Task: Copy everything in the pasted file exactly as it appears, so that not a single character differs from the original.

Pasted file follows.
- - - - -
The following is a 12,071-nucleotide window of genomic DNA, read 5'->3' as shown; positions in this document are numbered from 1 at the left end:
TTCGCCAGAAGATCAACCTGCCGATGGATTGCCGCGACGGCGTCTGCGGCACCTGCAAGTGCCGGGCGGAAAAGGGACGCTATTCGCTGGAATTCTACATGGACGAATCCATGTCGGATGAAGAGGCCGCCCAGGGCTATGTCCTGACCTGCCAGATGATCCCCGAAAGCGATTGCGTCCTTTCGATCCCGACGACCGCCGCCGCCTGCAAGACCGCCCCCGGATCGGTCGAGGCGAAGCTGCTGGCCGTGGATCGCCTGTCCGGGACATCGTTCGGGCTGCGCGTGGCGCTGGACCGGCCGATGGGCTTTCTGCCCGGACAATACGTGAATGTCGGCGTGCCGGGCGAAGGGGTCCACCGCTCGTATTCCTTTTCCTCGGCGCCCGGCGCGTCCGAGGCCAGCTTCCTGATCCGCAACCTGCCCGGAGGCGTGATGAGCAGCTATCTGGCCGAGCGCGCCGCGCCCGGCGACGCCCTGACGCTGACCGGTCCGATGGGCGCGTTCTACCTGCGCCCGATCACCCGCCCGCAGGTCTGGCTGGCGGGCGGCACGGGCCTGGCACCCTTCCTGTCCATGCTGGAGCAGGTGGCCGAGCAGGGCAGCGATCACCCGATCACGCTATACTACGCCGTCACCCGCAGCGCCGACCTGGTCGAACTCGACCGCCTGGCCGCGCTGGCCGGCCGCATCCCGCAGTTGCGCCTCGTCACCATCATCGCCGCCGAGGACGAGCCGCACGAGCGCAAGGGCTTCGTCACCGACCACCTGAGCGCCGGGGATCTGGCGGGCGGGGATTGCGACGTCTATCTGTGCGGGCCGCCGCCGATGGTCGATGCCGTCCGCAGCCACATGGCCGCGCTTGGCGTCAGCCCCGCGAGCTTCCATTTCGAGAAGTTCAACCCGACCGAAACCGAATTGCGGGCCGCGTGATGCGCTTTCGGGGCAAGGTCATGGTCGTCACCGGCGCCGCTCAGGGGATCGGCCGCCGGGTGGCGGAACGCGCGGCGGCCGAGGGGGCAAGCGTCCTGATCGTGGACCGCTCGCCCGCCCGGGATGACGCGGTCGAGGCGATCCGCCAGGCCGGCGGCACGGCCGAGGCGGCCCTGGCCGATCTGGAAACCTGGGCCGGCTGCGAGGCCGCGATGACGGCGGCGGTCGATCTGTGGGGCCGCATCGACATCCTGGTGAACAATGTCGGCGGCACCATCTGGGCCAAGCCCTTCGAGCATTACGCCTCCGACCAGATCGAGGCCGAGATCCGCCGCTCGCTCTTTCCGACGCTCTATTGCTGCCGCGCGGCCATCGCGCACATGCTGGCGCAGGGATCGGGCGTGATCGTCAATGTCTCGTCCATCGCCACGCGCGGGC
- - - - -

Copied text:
The following is a 12,071-nucleotide window of genomic DNA, read 5'->3' as shown; positions in this document are numbered from 1 at the left end:
TTCGCCAGAAGATCAACCTGCCGATGGATTGCCGCGACGGCGTCTGCGGCACCTGCAAGTGCCGGGCGGAAAAGGGACGCTATTCGCTGGAATTCTACATGGACGAATCCATGTCGGATGAAGAGGCCGCCCAGGGCTATGTCCTGACCTGCCAGATGATCCCCGAAAGCGATTGCGTCCTTTCGATCCCGACGACCGCCGCCGCCTGCAAGACCGCCCCCGGATCGGTCGAGGCGAAGCTGCTGGCCGTGGATCGCCTGTCCGGGACATCGTTCGGGCTGCGCGTGGCGCTGGACCGGCCGATGGGCTTTCTGCCCGGACAATACGTGAATGTCGGCGTGCCGGGCGAAGGGGTCCACCGCTCGTATTCCTTTTCCTCGGCGCCCGGCGCGTCCGAGGCCAGCTTCCTGATCCGCAACCTGCCCGGAGGCGTGATGAGCAGCTATCTGGCCGAGCGCGCCGCGCCCGGCGACGCCCTGACGCTGACCGGTCCGATGGGCGCGTTCTACCTGCGCCCGATCACCCGCCCGCAGGTCTGGCTGGCGGGCGGCACGGGCCTGGCACCCTTCCTGTCCATGCTGGAGCAGGTGGCCGAGCAGGGCAGCGATCACCCGATCACGCTATACTACGCCGTCACCCGCAGCGCCGACCTGGTCGAACTCGACCGCCTGGCCGCGCTGGCCGGCCGCATCCCGCAGTTGCGCCTCGTCACCATCATCGCCGCCGAGGACGAGCCGCACGAGCGCAAGGGCTTCGTCACCGACCACCTGAGCGCCGGGGATCTGGCGGGCGGGGATTGCGACGTCTATCTGTGCGGGCCGCCGCCGATGGTCGATGCCGTCCGCAGCCACATGGCCGCGCTTGGCGTCAGCCCCGCGAGCTTCCATTTCGAGAAGTTCAACCCGACCGAAACCGAATTGCGGGCCGCGTGATGCGCTTTCGGGGCAAGGTCATGGTCGTCACCGGCGCCGCTCAGGGGATCGGCCGCCGGGTGGCGGAACGCGCGGCGGCCGAGGGGGCAAGCGTCCTGATCGTGGACCGCTCGCCCGCCCGGGATGACGCGGTCGAGGCGATCCGCCAGGCCGGCGGCACGGCCGAGGCGGCCCTGGCCGATCTGGAAACCTGGGCCGGCTGCGAGGCCGCGATGACGGCGGCGGTCGATCTGTGGGGCCGCATCGACATCCTGGTGAACAATGTCGGCGGCACCATCTGGGCCAAGCCCTTCGAGCATTACGCCTCCGACCAGATCGAGGCCGAGATCCGCCGCTCGCTCTTTCCGACGCTCTATTGCTGCCGCGCGGCCATCGCGCACATGCTGGCGCAGGGATCGGGCGTGATCGTCAATGTCTCGTCCATCGCCACGCGCGGGC